Inheriting an Extra Copy of the T (Brachyury) Gene May Cause a Rare Form of Bone Cancer
The Bottom Line
Results from genetic studies of people with a familial, or hereditary, form of a rare type of bone cancer called chordoma show that inheriting an extra copy of an entire gene, known as the T (brachyury) gene, may cause some cases of the disease.
The Whole Story
Chordoma is a rare type of bone cancer that develops at the base of the skull, along the spine, or in the upper part of the tailbone (sacrum). The cells that give rise to chordoma are left over from a structure called the notochord, which guides the development of the spinal column in a developing embryo.
Although rare, with about 300 new cases diagnosed each year in the United States, chordoma is the most common primary malignant tumor of the spine and sacrum. There are few effective treatments for this cancer and no cure. Most people with chordoma have no other affected family members. However, chordoma can run in families, which suggests that it can be caused by inheritance of an altered or mutated gene.
To look for genetic changes that could cause inherited chordoma, NCI researchers and their colleagues studied seven families in which two or more blood relatives were diagnosed with the disease. Using an approach called linkage analysis, they first tried to determine whether specific genetic markers that have known locations in the human genome are inherited along with the disease in affected family members. This approach helps narrow down the location of possible disease-related genes to specific regions of certain chromosomes.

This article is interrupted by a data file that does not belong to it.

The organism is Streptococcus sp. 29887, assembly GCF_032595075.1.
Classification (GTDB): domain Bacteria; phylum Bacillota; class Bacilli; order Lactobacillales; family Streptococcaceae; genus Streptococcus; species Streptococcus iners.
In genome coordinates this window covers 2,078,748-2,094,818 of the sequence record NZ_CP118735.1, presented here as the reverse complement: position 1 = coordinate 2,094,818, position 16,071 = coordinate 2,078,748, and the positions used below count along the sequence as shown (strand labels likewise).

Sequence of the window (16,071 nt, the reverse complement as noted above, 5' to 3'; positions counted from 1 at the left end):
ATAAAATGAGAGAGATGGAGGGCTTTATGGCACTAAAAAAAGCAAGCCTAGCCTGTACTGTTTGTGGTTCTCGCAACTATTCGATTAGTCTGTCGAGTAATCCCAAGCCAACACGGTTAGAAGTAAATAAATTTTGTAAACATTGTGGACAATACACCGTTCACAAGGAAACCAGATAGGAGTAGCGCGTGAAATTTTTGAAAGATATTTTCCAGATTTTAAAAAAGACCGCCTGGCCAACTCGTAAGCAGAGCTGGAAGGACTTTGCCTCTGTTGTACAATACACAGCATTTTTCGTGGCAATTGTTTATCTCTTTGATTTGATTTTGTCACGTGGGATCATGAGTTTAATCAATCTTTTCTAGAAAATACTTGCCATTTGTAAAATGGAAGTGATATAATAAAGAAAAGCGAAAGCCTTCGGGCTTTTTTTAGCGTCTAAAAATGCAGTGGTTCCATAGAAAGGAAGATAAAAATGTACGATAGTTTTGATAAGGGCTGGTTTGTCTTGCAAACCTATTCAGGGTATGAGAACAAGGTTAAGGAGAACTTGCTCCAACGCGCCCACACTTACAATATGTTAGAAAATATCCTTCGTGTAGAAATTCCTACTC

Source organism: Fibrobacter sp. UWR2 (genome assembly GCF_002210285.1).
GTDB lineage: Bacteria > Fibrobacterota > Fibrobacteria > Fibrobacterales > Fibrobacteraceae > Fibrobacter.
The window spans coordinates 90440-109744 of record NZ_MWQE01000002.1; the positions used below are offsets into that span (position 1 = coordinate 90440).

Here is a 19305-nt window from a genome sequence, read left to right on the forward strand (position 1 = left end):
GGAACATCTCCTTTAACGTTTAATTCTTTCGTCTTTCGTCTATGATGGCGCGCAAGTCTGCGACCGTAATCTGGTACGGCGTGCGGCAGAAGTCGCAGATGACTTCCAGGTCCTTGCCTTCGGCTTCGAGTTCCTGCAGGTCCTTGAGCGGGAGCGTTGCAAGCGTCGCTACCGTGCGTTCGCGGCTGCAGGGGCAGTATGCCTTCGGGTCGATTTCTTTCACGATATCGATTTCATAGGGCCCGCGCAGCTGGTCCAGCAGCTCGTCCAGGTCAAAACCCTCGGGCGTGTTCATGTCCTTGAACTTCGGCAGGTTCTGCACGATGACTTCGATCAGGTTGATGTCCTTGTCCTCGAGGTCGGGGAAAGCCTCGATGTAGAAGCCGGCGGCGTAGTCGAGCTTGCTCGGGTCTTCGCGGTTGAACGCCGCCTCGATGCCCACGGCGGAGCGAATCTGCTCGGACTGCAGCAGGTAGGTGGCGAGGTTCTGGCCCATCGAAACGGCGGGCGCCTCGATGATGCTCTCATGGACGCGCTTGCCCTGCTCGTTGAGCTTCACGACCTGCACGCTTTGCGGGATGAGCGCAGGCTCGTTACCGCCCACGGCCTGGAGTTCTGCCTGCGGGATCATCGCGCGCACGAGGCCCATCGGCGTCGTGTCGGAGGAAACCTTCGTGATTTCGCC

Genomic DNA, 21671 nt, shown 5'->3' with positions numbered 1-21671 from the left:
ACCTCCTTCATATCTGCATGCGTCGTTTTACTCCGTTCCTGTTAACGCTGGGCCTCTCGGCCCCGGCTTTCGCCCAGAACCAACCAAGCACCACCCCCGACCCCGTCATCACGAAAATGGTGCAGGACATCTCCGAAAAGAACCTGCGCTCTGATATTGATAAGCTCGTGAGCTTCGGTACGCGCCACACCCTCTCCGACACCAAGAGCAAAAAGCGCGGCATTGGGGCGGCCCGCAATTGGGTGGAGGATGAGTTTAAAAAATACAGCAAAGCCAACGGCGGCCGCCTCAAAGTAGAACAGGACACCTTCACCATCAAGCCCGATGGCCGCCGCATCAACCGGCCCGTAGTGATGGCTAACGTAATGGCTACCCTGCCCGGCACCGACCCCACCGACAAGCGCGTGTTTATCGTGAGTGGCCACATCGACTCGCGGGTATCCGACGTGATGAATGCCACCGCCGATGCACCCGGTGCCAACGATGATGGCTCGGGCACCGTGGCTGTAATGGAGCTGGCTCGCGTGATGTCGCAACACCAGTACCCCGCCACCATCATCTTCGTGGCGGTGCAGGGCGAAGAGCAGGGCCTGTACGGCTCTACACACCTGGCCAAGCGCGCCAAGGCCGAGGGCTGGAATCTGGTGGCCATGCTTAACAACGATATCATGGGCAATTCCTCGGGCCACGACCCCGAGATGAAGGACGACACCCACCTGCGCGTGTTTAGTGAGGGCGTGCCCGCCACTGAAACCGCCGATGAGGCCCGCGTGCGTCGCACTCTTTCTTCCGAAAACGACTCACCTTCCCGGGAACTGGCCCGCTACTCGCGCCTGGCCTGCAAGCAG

With this initial analysis, the researchers identified six regions of the genome that merited additional study. More detailed genetic analysis subsequently showed that a region on chromosome 6 was most likely to be associated with familial chordoma. This region contains a gene, called T, or brachyury, that plays an important role in notochord development. Previous studies had shown that the T gene is expressed in virtually all chordomas but not in a wide variety of normal tissues or other cancer types. These observations made the T gene a good candidate for involvement in familial chordoma.
Next, the research team looked for potential disease-causing mutations in the T gene in people with familial chordoma, but they did not find any in the T gene or in 20 other nearby genes that they examined. They then searched for a different kind of genetic change, known as a copy number variation, or CNV. In a CNV, a region of DNA on a chromosome is duplicated or deleted, meaning that the chromosome carries an altered copy of the gene(s) contained within that region.
The researchers found that, in four of the seven chordoma families, all of the people with chordoma, but no unaffected family members, had an extra copy of the T gene. No T gene duplications were present in any of the chordoma patients from the other affected families or in 100 healthy, normal control individuals.
The results of this study suggest that the T gene plays an important role in at least some cases of familial chordoma and that inheriting an extra copy of this gene can contribute to disease development. In the three families without T gene duplications, the researchers say, chordoma may result from mutations in other genes or from a still-unidentified process involving the T gene.
These findings also have broader importance for other studies into the causes of familial cancers. Novel approaches that look for large-scale rearrangements of the genome, such as CNVs, in addition to traditional approaches that look for smaller alterations or simple DNA mutations may help identify relevant genetic changes more quickly.
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